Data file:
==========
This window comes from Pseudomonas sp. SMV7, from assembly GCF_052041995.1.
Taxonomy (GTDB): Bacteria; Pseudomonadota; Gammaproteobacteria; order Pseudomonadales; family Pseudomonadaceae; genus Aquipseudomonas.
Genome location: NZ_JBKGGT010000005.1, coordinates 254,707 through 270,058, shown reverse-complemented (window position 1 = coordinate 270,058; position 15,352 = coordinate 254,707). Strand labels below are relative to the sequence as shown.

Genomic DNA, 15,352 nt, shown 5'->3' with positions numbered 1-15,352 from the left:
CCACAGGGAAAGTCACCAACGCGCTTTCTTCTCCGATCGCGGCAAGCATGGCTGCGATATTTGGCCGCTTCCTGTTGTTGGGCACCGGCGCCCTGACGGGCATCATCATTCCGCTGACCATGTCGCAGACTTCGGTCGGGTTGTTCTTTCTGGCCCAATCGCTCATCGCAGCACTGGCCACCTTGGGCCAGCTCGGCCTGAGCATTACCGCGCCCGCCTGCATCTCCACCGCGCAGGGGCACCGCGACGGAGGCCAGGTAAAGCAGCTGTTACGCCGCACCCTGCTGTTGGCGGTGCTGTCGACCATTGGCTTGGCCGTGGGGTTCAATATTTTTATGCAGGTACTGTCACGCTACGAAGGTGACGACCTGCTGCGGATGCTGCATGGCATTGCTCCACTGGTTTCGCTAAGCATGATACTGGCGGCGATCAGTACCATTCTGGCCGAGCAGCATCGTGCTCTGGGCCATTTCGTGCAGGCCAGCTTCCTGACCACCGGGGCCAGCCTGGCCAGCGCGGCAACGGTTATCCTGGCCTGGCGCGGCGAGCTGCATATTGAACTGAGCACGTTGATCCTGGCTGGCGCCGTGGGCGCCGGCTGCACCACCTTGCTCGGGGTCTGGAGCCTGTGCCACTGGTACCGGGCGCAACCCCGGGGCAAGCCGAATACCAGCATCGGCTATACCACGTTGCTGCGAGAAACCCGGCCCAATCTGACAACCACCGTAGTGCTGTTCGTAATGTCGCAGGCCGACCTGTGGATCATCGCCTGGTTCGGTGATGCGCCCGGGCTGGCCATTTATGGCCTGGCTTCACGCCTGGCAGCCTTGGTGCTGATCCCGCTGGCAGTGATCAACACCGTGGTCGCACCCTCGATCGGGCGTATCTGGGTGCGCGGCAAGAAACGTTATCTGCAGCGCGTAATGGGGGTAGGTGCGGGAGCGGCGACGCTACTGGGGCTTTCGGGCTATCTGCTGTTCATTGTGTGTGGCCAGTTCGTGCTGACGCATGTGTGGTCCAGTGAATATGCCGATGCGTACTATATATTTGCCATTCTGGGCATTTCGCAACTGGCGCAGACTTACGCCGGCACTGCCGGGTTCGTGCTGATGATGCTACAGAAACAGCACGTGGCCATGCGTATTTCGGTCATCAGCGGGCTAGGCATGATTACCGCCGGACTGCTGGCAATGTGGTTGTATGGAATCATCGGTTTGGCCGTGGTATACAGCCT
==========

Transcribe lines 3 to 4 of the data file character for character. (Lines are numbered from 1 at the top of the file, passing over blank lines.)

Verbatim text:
Genome location: NZ_JBKGGT010000005.1, coordinates 254,707 through 270,058, shown reverse-complemented (window position 1 = coordinate 270,058; position 15,352 = coordinate 254,707). Strand labels below are relative to the sequence as shown.

Genomic DNA, 15,352 nt, shown 5'->3' with positions numbered 1-15,352 from the left: